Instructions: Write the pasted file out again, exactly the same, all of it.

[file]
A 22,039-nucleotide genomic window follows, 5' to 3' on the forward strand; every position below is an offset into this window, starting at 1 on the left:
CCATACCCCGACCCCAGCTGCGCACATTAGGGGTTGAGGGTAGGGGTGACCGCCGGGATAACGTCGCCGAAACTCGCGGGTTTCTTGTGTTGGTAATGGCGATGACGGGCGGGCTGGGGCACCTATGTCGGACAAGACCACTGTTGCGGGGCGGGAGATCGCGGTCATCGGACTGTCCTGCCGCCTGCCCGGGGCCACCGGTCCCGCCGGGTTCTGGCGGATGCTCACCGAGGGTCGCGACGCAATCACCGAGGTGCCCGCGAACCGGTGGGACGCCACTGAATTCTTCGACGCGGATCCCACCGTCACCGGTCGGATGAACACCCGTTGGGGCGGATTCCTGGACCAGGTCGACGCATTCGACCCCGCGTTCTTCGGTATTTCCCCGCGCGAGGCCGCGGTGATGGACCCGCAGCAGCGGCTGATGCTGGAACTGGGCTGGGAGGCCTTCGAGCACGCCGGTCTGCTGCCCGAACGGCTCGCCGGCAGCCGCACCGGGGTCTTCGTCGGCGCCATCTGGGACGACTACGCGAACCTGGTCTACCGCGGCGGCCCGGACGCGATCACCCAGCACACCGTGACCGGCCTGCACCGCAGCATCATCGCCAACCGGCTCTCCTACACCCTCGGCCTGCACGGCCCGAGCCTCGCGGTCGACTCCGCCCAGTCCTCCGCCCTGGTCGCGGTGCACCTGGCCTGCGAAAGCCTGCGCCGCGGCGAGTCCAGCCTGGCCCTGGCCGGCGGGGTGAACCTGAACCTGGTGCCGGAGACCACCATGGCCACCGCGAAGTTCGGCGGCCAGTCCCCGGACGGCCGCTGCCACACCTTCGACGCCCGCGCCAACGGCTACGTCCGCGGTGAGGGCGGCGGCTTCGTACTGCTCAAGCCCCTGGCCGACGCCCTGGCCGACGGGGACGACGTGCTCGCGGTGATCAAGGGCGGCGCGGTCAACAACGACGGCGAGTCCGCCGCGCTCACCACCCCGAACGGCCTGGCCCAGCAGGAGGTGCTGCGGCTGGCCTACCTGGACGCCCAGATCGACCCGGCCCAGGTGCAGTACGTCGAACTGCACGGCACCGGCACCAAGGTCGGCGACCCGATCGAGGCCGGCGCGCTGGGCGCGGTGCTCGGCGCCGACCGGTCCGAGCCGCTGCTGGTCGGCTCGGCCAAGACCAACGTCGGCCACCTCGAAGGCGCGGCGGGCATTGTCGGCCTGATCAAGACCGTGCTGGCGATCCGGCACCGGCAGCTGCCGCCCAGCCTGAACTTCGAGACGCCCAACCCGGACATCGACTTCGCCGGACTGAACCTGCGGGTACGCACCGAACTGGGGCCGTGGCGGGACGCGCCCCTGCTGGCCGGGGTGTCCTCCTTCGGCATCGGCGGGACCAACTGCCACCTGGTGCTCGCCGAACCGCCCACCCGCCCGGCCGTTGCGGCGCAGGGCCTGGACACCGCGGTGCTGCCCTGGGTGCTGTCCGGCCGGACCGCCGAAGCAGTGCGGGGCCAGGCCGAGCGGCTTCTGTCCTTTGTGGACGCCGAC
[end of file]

A 22,039-nucleotide genomic window follows, 5' to 3' on the forward strand; every position below is an offset into this window, starting at 1 on the left:
CCATACCCCGACCCCAGCTGCGCACATTAGGGGTTGAGGGTAGGGGTGACCGCCGGGATAACGTCGCCGAAACTCGCGGGTTTCTTGTGTTGGTAATGGCGATGACGGGCGGGCTGGGGCACCTATGTCGGACAAGACCACTGTTGCGGGGCGGGAGATCGCGGTCATCGGACTGTCCTGCCGCCTGCCCGGGGCCACCGGTCCCGCCGGGTTCTGGCGGATGCTCACCGAGGGTCGCGACGCAATCACCGAGGTGCCCGCGAACCGGTGGGACGCCACTGAATTCTTCGACGCGGATCCCACCGTCACCGGTCGGATGAACACCCGTTGGGGCGGATTCCTGGACCAGGTCGACGCATTCGACCCCGCGTTCTTCGGTATTTCCCCGCGCGAGGCCGCGGTGATGGACCCGCAGCAGCGGCTGATGCTGGAACTGGGCTGGGAGGCCTTCGAGCACGCCGGTCTGCTGCCCGAACGGCTCGCCGGCAGCCGCACCGGGGTCTTCGTCGGCGCCATCTGGGACGACTACGCGAACCTGGTCTACCGCGGCGGCCCGGACGCGATCACCCAGCACACCGTGACCGGCCTGCACCGCAGCATCATCGCCAACCGGCTCTCCTACACCCTCGGCCTGCACGGCCCGAGCCTCGCGGTCGACTCCGCCCAGTCCTCCGCCCTGGTCGCGGTGCACCTGGCCTGCGAAAGCCTGCGCCGCGGCGAGTCCAGCCTGGCCCTGGCCGGCGGGGTGAACCTGAACCTGGTGCCGGAGACCACCATGGCCACCGCGAAGTTCGGCGGCCAGTCCCCGGACGGCCGCTGCCACACCTTCGACGCCCGCGCCAACGGCTACGTCCGCGGTGAGGGCGGCGGCTTCGTACTGCTCAAGCCCCTGGCCGACGCCCTGGCCGACGGGGACGACGTGCTCGCGGTGATCAAGGGCGGCGCGGTCAACAACGACGGCGAGTCCGCCGCGCTCACCACCCCGAACGGCCTGGCCCAGCAGGAGGTGCTGCGGCTGGCCTACCTGGACGCCCAGATCGACCCGGCCCAGGTGCAGTACGTCGAACTGCACGGCACCGGCACCAAGGTCGGCGACCCGATCGAGGCCGGCGCGCTGGGCGCGGTGCTCGGCGCCGACCGGTCCGAGCCGCTGCTGGTCGGCTCGGCCAAGACCAACGTCGGCCACCTCGAAGGCGCGGCGGGCATTGTCGGCCTGATCAAGACCGTGCTGGCGATCCGGCACCGGCAGCTGCCGCCCAGCCTGAACTTCGAGACGCCCAACCCGGACATCGACTTCGCCGGACTGAACCTGCGGGTACGCACCGAACTGGGGCCGTGGCGGGACGCGCCCCTGCTGGCCGGGGTGTCCTCCTTCGGCATCGGCGGGACCAACTGCCACCTGGTGCTCGCCGAACCGCCCACCCGCCCGGCCGTTGCGGCGCAGGGCCTGGACACCGCGGTGCTGCCCTGGGTGCTGTCCGGCCGGACCGCCGAAGCAGTGCGGGGCCAGGCCGAGCGGCTTCTGTCCTTTGTGGACGCCGAC